Part 1

posted by mellonbread Original SA post

Zone Stalkers, Part 1

Hey everybody, let’s read Eclipse Phase: Zone Stalkers!

This is a short splatbook for Eclipse Phase, released in May of 2014. Like all the first edition Eclipse Phase books, it’s available for free on the designer’s blog. Go get it so you can read along!

Now if you know anything about Eclipse Phase, you know that it can be a difficult game to love, and even more difficult to actually run and play. But I don’t think I’m alone in really liking the treatment they gave Mars.

If you’re not familiar with the Eclipse Phase setting, the game takes place in the transhuman future, ten years after Seed AIs (the TITANs) experiencing a hard takeoff exterminated 90% of humanity (the Fall) and rendered earth uninhabitable. Mars has been labeled the new home of transhumanity by the Planetary Consortium, the main ruling body in the Inner Solar System, and is gradually being terraformed. The population is divided between glittering cyberpunk cities controlled by the hypercorporations, and a vast outback filled with farmers, nomads, and other assorted “rednecks” . The two groups don’t get along and are locked in a low level struggle for control of the planet’s future. If you’ve ever read Robinson’s Mars Trilogy it’s almost exactly like that.

From a gameplay perspective, Mars has all the main setting elements of Eclipse Phase packed into one place. Crazy morphs, communism, capitalism, nanomachines, cyberpunk cities, alien landscapes, indentured slaves, bomb throwing anarchists, killer AIs and deadly alien viruses. It allows the GM to tell all kinds of stories without getting bogged down by the things that can make Eclipse Phase a chore to run, like the omnipresent surveillance that pervades the rest of the setting.

Now that we’ve got all that out of the way, what is the TITAN Quarantine Zone?

Zone Stalkers, Page 2 posted:

Part graveyard, part dormant beast, the TITAN Quarantine Zone (TQZ) is a wide swath of Mars that was never reclaimed from the TITANs after the Fall. When the hot war phase of the Fall ended, it became evident that the war machines and exsurgents that still range free in the Zone were no longer advancing on Martian settlements or attacking in any organized way. Some thought that the leaderless monstrosities should be encircled and wiped out. Instead, war-weary transhumanity settled on a contentious policy of quarantine that continues to this day. Now the Zone is a no-man’s land, a source of sleepless nights to Planetary Consortium policy makers, and a major place of interest to Firewall— both as a target and as a source of knowledge about the TITANs and their works.
Neato! The Zone is very obviously inspired by Roadside Picnic, and the splat draws more inspiration from the novel than it does the subsequent Stalker film and game series. More on that later.

Next, we get an explanation of why the Zone is still there (the Martian government doesn’t have the power or political will to get rid of it), and where the Zone is (“a roughly triangular area with vertices running from the eastern slopes of Arsia Mons to just southwest of Olympus Mons on the Amazonis Planitia to Gale Crater, south of Elysium”). This section would have been improved by a map, but one already exists in the splat Sunward so it’s not a glaring omission. Then we get a little descriptor of the type of terrain you’re likely to encounter in the Zone.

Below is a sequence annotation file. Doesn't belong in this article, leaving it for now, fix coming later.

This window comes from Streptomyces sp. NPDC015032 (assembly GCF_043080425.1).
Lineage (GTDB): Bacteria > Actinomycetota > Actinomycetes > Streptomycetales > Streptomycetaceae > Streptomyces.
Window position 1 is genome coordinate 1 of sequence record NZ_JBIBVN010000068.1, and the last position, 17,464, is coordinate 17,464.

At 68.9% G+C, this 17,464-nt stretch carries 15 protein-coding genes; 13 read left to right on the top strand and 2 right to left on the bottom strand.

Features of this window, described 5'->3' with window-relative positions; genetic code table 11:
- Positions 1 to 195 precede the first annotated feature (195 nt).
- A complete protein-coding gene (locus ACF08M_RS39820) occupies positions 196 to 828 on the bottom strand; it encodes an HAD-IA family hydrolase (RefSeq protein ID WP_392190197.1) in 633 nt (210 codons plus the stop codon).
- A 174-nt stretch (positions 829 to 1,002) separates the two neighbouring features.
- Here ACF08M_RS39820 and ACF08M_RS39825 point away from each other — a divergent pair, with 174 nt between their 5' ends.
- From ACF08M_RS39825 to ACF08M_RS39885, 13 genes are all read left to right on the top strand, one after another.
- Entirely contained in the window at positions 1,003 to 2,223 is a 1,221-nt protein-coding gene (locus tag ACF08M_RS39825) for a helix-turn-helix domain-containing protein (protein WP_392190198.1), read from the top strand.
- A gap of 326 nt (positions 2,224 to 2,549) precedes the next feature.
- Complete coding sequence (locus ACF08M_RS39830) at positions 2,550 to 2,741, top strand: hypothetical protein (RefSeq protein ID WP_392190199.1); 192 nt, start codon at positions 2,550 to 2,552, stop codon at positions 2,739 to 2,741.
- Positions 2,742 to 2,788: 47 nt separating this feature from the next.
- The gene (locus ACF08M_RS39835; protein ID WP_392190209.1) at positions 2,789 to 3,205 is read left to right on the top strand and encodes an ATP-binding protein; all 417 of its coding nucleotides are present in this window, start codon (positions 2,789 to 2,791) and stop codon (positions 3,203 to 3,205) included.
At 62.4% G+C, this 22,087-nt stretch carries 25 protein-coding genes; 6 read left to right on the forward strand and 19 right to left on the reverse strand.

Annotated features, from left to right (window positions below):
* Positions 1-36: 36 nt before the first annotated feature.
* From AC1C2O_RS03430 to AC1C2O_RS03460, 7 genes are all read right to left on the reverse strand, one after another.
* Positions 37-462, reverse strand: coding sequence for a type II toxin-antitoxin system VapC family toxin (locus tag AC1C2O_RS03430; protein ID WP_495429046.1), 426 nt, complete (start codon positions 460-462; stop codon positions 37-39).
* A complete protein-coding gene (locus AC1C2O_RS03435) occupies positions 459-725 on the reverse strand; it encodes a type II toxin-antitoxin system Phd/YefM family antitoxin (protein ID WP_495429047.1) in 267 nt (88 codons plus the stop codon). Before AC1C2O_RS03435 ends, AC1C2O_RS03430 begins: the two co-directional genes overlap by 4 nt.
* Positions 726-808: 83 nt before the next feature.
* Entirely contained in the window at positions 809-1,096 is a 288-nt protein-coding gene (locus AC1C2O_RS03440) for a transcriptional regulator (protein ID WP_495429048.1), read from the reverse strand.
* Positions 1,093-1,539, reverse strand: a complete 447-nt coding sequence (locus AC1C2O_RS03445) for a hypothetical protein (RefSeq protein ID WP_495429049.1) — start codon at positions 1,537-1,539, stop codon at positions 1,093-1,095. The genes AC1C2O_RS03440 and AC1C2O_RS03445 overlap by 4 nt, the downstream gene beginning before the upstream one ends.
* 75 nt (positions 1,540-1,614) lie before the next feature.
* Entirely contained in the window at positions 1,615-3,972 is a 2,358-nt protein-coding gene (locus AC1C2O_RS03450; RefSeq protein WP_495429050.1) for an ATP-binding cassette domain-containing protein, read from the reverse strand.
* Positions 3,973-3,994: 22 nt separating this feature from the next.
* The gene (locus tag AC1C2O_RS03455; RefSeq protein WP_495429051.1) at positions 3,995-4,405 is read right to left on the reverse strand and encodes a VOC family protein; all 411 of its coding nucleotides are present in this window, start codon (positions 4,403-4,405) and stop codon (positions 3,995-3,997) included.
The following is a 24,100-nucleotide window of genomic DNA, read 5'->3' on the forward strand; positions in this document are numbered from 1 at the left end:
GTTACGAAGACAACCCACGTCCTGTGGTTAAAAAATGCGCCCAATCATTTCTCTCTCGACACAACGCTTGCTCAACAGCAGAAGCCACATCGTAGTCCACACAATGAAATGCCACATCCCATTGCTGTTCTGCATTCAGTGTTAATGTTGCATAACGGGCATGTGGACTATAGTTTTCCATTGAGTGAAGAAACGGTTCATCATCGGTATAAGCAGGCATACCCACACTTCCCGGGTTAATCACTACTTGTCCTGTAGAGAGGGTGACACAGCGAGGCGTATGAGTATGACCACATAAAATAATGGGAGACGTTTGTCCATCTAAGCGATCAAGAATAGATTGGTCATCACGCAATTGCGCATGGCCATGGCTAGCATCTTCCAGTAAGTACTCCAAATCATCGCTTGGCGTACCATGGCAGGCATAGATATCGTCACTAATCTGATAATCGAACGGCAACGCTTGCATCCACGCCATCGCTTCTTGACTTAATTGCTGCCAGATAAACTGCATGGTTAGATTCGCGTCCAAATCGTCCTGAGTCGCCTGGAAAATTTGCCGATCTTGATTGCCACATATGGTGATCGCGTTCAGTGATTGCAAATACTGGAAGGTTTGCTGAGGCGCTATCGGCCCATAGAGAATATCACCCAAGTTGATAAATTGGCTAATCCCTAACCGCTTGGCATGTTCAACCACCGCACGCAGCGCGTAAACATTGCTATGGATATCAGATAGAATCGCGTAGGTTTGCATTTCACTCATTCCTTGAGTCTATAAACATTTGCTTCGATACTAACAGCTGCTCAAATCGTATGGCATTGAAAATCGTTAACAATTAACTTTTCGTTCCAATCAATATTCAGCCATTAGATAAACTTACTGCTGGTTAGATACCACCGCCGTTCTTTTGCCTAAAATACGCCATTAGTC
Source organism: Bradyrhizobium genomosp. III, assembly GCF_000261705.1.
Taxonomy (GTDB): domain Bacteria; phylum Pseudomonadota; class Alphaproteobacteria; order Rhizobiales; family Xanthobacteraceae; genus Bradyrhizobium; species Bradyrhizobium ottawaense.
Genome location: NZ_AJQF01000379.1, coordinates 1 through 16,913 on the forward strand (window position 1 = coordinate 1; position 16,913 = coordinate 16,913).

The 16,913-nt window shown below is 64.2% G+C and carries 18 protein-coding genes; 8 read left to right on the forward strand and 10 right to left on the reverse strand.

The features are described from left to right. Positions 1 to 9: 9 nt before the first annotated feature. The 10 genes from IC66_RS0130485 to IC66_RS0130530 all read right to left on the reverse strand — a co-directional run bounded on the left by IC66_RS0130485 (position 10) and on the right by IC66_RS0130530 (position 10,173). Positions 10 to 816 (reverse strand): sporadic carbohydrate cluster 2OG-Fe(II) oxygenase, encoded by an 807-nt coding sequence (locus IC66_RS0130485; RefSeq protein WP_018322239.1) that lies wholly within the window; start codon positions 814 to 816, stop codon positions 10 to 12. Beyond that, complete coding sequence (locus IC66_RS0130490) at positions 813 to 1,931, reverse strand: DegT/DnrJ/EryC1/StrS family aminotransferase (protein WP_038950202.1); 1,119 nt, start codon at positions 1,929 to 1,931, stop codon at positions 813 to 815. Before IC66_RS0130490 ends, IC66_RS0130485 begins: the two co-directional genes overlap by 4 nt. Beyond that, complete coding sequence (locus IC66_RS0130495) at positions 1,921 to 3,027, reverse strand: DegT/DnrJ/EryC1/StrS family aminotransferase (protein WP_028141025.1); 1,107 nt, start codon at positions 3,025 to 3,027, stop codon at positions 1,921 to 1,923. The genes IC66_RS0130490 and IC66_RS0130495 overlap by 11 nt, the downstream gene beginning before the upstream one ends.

Remember when I said this was obviously inspired by the Mars Trilogy?

Insertion and Extraction
This section summarizes the situation at the Zone border and how the Sentinels (which is what player characters are called in Eclipse Phase) would mechanically get in and out.

Now my first instinct is to make fun of this for being bloated with modifiers like the rest of Eclipse Phase. But in all honesty I think it provides a good mechanical shorthand for getting in and out of the Zone, including an interesting choice between stealth crossing the border and mobility once you’re inside the zone.

This section also gives us some detail about the Martian Rangers who patrol the Zone border. The Rangers are a Martian federal law enforcement agency with jurisdiction over the entire planet outside the cities. They’re one of my favorite parts of Mars because they provide a huge variety of character depth and diversity. A Martial can be anything from The Man With No Name to Vash the Stampede to Judge Dredd.

The rep listed indicates who each Ranger Department is most closely affiliated with. C-rep is corporations and capitalist economies, f-rep is the media, @-rep is anarchists and communists, g-rep is criminals, and i-rep is Firewall (space Delta Green, and the faction the players are assumed to work for).

There’s a brief description of how inadequate the Ranger departments are for patrolling the entire Zone border. They treat things trying to leave far more seriously than things trying to go in. If they think you’re an infection risk, they call in the big guns. The Tharsis League (the Martian federal government) has a contract with Direct Action (a ubiquitous mercenary company) to plaster anything that presents a serious breach of quarantine with a barrage of missiles.

Zone Stalkers, Page 6 posted:

Given the infection risks to the planet, the defense contractors will happily blacken a 1-kilometer radius around a target, and they have the firepower to do so.
Recall how in Roadside Picnic the border guards would shoot at you all night and day, but would never venture inside the Zone to come get you.

Finally, we get a table of travel speeds and miscellaneous rules for moving around inside the Zone.

With all this in hand, an expedition to the TITAN Quarantine Zone fulfils the same basic gaming function as a Hex Crawl in a fantasy RPG.

Which is good, because next comes Threats

Wow! Look at all those random encounters! I’m going to briefly talk about the ones I find most interesting, and that are new to the Zone Stalkers book. A lot of them are a few lines of descriptive text and instructions to reference another splat - most of the TITAN baddies are statted out in the GM section of the original Eclipse Phase corebook. If I miss something you think sounds interesting, you should crack open the book (remember the link above) and take a look yourself.